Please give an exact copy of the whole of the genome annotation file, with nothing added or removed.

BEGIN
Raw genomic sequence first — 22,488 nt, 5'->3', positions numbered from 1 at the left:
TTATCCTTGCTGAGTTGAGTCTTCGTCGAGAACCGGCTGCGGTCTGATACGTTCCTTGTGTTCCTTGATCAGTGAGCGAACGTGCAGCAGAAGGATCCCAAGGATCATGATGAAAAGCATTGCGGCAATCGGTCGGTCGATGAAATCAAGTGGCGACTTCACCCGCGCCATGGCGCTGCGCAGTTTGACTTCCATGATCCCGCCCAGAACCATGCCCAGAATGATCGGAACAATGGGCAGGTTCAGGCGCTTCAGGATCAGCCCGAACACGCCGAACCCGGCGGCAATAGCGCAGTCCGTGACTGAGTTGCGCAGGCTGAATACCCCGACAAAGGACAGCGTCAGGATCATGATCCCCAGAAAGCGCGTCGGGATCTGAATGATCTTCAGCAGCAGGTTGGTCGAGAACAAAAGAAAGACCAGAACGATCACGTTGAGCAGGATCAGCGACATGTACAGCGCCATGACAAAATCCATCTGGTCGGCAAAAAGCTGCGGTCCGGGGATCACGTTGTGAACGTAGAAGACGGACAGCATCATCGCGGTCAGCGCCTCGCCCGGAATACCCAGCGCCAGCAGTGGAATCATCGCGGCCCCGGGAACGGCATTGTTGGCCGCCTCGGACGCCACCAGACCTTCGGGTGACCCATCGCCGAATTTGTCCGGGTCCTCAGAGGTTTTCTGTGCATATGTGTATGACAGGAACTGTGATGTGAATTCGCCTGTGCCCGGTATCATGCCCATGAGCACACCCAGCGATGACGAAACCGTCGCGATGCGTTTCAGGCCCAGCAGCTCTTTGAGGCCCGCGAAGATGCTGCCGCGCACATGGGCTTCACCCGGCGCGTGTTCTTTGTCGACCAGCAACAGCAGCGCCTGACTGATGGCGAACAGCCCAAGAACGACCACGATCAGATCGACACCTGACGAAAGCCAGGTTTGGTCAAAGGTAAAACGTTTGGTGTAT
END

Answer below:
Raw genomic sequence first — 22,488 nt, 5'->3', positions numbered from 1 at the left:
TTATCCTTGCTGAGTTGAGTCTTCGTCGAGAACCGGCTGCGGTCTGATACGTTCCTTGTGTTCCTTGATCAGTGAGCGAACGTGCAGCAGAAGGATCCCAAGGATCATGATGAAAAGCATTGCGGCAATCGGTCGGTCGATGAAATCAAGTGGCGACTTCACCCGCGCCATGGCGCTGCGCAGTTTGACTTCCATGATCCCGCCCAGAACCATGCCCAGAATGATCGGAACAATGGGCAGGTTCAGGCGCTTCAGGATCAGCCCGAACACGCCGAACCCGGCGGCAATAGCGCAGTCCGTGACTGAGTTGCGCAGGCTGAATACCCCGACAAAGGACAGCGTCAGGATCATGATCCCCAGAAAGCGCGTCGGGATCTGAATGATCTTCAGCAGCAGGTTGGTCGAGAACAAAAGAAAGACCAGAACGATCACGTTGAGCAGGATCAGCGACATGTACAGCGCCATGACAAAATCCATCTGGTCGGCAAAAAGCTGCGGTCCGGGGATCACGTTGTGAACGTAGAAGACGGACAGCATCATCGCGGTCAGCGCCTCGCCCGGAATACCCAGCGCCAGCAGTGGAATCATCGCGGCCCCGGGAACGGCATTGTTGGCCGCCTCGGACGCCACCAGACCTTCGGGTGACCCATCGCCGAATTTGTCCGGGTCCTCAGAGGTTTTCTGTGCATATGTGTATGACAGGAACTGTGATGTGAATTCGCCTGTGCCCGGTATCATGCCCATGAGCACACCCAGCGATGACGAAACCGTCGCGATGCGTTTCAGGCCCAGCAGCTCTTTGAGGCCCGCGAAGATGCTGCCGCGCACATGGGCTTCACCCGGCGCGTGTTCTTTGTCGACCAGCAACAGCAGCGCCTGACTGATGGCGAACAGCCCAAGAACGACCACGATCAGATCGACACCTGACGAAAGCCAGGTTTGGTCAAAGGTAAAACGTTTGGTGTAT